Los Angeles first responders profiled by 'The New York Times' for pandemic work

The grueling pace of emergency services is brought to the forefront as cases surge in California

By Rachel Engel

LOS ANGELES — "The New York Times" recently published an article detailing the work EMTs are doing on the ground during the COVID-19 pandemic.

In a multimedia format, the Times piece focused on the lives of first responders working at Amwest Ambulance: Dispatcher Linze Thompson, EMT Joshua Berrios, Manager Brian Fula-Napoli, EMT Javier De La Cruz, EMT Tim Shelton, EMT Omar De La Torre and EMT Deandre Predom.  

Photo/Amwest Ambulance

The article states: “The job of an EMT is grueling. Most work 12- or 24-hour shifts. Many EMTs make near minimum wage, sometimes working two or three jobs to make ends meet. In Los Angeles, many have left for higher-paying temporary jobs at COVID-19 testing sites.”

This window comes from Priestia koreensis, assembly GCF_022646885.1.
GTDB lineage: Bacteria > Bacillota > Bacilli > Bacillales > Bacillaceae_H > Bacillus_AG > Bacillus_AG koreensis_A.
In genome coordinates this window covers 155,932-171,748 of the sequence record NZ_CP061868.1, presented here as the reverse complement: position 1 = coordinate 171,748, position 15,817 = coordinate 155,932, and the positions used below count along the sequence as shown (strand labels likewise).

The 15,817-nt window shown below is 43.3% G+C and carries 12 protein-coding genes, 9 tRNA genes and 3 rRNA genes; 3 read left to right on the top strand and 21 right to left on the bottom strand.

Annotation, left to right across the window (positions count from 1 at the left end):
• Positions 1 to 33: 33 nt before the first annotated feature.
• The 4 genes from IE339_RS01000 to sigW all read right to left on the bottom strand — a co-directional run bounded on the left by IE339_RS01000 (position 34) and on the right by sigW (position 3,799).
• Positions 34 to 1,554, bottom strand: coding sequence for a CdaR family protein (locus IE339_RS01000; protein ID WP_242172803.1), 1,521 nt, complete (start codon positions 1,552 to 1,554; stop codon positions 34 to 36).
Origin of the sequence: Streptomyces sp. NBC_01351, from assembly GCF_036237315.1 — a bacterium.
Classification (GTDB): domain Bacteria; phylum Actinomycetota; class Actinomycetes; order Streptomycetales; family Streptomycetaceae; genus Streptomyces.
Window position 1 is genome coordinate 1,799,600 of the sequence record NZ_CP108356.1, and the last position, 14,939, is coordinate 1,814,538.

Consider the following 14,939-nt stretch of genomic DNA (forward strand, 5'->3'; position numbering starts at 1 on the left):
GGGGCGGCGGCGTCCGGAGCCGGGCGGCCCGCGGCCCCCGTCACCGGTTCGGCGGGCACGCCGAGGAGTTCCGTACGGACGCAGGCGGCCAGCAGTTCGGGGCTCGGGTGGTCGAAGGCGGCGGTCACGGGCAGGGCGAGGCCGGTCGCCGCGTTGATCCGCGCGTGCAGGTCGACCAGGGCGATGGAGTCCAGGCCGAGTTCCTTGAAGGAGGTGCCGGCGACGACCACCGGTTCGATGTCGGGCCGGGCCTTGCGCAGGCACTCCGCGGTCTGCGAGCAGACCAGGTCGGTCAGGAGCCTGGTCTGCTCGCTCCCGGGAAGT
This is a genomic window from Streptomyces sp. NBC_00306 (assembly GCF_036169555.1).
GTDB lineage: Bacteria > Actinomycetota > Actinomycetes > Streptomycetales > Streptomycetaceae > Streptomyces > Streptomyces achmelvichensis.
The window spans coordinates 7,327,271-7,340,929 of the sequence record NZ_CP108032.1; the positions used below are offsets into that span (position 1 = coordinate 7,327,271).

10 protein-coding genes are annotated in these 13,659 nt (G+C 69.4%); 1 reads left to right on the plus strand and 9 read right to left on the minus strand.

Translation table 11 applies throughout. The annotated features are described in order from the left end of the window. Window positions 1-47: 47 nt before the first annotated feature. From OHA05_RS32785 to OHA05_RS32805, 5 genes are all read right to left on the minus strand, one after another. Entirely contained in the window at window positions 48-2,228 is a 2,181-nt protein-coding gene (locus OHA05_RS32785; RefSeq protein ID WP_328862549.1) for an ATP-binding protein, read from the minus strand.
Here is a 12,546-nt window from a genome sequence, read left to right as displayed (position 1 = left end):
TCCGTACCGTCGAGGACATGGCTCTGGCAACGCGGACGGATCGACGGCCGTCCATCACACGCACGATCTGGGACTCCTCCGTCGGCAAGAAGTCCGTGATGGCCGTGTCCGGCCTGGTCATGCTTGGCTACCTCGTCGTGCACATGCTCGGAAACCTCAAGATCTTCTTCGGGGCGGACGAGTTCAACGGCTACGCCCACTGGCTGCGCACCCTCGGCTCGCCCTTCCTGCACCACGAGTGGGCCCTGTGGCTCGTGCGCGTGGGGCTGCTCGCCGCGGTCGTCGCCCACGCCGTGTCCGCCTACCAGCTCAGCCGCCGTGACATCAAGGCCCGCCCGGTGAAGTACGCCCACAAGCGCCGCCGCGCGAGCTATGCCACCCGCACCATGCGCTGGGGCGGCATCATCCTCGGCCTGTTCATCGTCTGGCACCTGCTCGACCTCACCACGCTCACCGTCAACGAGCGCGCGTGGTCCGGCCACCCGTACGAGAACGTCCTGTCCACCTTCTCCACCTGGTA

Shelton, an EMT with 13 years of on-the-job experience, has four children at home to protect.

“I don’t think about it,” he said of the possibility of bringing the virus home with him. “You just cover up and do the best you can. It’s a scary thing – you’ve got to go out with a positive mindset.”

When De La Torre began experiencing symptoms, he immediately notified his work.

“First I worried about my son and my wife, and then lastly, I started worrying about myself,” he said.

De La Torre eventually tested positive, along with his wife, mother, stepfather and brother.

Amwest plans to provide the COVID-19 vaccine to its workers as early as next week.

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